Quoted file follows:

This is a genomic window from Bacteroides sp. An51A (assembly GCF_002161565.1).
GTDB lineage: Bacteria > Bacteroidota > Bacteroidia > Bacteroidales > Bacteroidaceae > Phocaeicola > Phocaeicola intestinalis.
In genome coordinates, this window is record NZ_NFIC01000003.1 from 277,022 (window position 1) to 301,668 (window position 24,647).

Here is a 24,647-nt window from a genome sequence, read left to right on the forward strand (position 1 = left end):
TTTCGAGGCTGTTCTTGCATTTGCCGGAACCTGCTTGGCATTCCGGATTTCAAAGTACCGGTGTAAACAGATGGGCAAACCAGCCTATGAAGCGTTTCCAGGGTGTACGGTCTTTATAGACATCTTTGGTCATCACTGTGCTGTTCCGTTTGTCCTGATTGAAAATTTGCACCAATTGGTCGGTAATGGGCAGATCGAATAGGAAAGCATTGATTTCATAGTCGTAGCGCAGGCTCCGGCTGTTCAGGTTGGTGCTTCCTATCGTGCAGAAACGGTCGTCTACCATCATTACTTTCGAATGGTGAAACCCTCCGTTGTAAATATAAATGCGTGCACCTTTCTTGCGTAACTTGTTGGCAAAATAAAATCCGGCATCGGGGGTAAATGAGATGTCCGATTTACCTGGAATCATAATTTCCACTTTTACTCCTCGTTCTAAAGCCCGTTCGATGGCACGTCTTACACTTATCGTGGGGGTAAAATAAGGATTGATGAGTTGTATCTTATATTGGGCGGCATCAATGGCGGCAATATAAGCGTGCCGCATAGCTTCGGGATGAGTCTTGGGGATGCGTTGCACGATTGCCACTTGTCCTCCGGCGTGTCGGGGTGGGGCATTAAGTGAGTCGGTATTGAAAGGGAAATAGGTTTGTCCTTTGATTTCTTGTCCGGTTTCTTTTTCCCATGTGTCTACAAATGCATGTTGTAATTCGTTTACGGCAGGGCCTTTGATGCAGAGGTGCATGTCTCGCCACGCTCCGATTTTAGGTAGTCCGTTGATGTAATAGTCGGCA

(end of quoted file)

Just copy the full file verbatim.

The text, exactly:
This is a genomic window from Bacteroides sp. An51A (assembly GCF_002161565.1).
GTDB lineage: Bacteria > Bacteroidota > Bacteroidia > Bacteroidales > Bacteroidaceae > Phocaeicola > Phocaeicola intestinalis.
In genome coordinates, this window is record NZ_NFIC01000003.1 from 277,022 (window position 1) to 301,668 (window position 24,647).

Here is a 24,647-nt window from a genome sequence, read left to right on the forward strand (position 1 = left end):
TTTCGAGGCTGTTCTTGCATTTGCCGGAACCTGCTTGGCATTCCGGATTTCAAAGTACCGGTGTAAACAGATGGGCAAACCAGCCTATGAAGCGTTTCCAGGGTGTACGGTCTTTATAGACATCTTTGGTCATCACTGTGCTGTTCCGTTTGTCCTGATTGAAAATTTGCACCAATTGGTCGGTAATGGGCAGATCGAATAGGAAAGCATTGATTTCATAGTCGTAGCGCAGGCTCCGGCTGTTCAGGTTGGTGCTTCCTATCGTGCAGAAACGGTCGTCTACCATCATTACTTTCGAATGGTGAAACCCTCCGTTGTAAATATAAATGCGTGCACCTTTCTTGCGTAACTTGTTGGCAAAATAAAATCCGGCATCGGGGGTAAATGAGATGTCCGATTTACCTGGAATCATAATTTCCACTTTTACTCCTCGTTCTAAAGCCCGTTCGATGGCACGTCTTACACTTATCGTGGGGGTAAAATAAGGATTGATGAGTTGTATCTTATATTGGGCGGCATCAATGGCGGCAATATAAGCGTGCCGCATAGCTTCGGGATGAGTCTTGGGGATGCGTTGCACGATTGCCACTTGTCCTCCGGCGTGTCGGGGTGGGGCATTAAGTGAGTCGGTATTGAAAGGGAAATAGGTTTGTCCTTTGATTTCTTGTCCGGTTTCTTTTTCCCATGTGTCTACAAATGCATGTTGTAATTCGTTTACGGCAGGGCCTTTGATGCAGAGGTGCATGTCTCGCCACGCTCCGATTTTAGGTAGTCCGTTGATGTAATAGTCGGCA